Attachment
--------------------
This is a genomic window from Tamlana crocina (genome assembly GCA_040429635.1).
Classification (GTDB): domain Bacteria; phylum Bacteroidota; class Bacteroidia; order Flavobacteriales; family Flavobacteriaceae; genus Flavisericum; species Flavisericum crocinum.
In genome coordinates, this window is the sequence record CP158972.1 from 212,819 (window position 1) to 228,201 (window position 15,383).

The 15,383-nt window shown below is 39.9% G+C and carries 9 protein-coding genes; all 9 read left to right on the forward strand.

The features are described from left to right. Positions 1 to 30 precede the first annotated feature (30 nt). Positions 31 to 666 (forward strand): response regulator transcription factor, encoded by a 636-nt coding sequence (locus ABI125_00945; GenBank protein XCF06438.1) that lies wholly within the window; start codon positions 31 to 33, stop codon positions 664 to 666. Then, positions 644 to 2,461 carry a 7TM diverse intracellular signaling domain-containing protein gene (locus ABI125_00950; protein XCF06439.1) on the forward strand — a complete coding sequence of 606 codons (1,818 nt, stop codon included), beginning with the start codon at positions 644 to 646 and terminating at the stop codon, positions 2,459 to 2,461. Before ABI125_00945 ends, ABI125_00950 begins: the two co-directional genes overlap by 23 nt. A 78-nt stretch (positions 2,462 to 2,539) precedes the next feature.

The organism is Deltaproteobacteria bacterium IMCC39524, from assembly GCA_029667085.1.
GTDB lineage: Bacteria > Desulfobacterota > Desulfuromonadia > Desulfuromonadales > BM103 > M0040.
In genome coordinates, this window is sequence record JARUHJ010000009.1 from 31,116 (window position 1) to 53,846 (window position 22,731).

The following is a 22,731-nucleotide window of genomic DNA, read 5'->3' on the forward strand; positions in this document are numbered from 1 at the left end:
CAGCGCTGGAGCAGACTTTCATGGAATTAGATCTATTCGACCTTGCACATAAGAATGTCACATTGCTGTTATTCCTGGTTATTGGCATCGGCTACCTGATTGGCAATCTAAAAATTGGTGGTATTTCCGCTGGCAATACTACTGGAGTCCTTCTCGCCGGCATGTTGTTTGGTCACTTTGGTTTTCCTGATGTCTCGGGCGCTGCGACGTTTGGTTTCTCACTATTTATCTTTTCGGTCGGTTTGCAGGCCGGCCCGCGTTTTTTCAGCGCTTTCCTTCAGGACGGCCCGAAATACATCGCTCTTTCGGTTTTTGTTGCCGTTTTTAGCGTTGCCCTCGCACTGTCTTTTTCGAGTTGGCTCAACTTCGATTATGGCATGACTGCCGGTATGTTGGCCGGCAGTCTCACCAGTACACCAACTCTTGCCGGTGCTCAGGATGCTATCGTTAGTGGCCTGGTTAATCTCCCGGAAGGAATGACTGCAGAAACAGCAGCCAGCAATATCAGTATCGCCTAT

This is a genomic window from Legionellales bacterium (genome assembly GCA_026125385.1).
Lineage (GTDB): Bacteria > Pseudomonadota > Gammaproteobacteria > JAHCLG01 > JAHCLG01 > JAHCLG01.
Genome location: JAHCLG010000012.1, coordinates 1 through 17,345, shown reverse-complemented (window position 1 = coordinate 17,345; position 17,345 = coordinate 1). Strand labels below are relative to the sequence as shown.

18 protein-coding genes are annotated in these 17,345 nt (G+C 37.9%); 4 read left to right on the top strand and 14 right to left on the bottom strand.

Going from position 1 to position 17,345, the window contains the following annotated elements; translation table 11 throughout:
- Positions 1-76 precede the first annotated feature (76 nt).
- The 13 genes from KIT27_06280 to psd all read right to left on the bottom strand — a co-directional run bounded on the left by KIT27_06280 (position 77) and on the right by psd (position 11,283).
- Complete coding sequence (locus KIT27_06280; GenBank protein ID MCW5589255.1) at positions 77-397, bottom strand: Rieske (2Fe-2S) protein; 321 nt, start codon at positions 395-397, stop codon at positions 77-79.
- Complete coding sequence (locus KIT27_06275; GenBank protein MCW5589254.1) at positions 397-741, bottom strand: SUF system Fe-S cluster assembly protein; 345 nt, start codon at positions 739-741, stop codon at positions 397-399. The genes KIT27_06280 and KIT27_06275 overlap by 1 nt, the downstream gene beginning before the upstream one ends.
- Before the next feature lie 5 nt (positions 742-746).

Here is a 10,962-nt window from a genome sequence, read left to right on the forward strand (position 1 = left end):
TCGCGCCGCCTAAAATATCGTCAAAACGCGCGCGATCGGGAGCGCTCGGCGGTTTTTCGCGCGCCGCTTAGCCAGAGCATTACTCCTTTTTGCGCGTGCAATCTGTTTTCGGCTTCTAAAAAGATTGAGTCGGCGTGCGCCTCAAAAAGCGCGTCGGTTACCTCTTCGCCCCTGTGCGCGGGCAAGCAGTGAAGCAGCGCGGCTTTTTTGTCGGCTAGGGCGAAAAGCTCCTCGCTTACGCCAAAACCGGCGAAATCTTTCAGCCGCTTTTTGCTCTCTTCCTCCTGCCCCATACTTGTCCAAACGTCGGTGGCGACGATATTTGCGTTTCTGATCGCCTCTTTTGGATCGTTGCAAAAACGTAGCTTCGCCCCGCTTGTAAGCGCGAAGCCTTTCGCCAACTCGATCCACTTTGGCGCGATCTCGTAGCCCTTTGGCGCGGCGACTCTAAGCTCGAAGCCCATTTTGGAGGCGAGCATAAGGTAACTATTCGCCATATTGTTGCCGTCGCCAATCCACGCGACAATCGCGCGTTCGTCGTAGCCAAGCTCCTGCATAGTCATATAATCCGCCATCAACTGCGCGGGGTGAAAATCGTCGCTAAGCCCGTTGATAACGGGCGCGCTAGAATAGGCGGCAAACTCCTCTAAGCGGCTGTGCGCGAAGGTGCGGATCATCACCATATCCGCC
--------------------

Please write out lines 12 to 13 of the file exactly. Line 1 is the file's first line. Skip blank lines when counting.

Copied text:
Lineage (GTDB): Bacteria > Pseudomonadota > Gammaproteobacteria > JAHCLG01 > JAHCLG01 > JAHCLG01.
Genome location: JAHCLG010000012.1, coordinates 1 through 17,345, shown reverse-complemented (window position 1 = coordinate 17,345; position 17,345 = coordinate 1). Strand labels below are relative to the sequence as shown.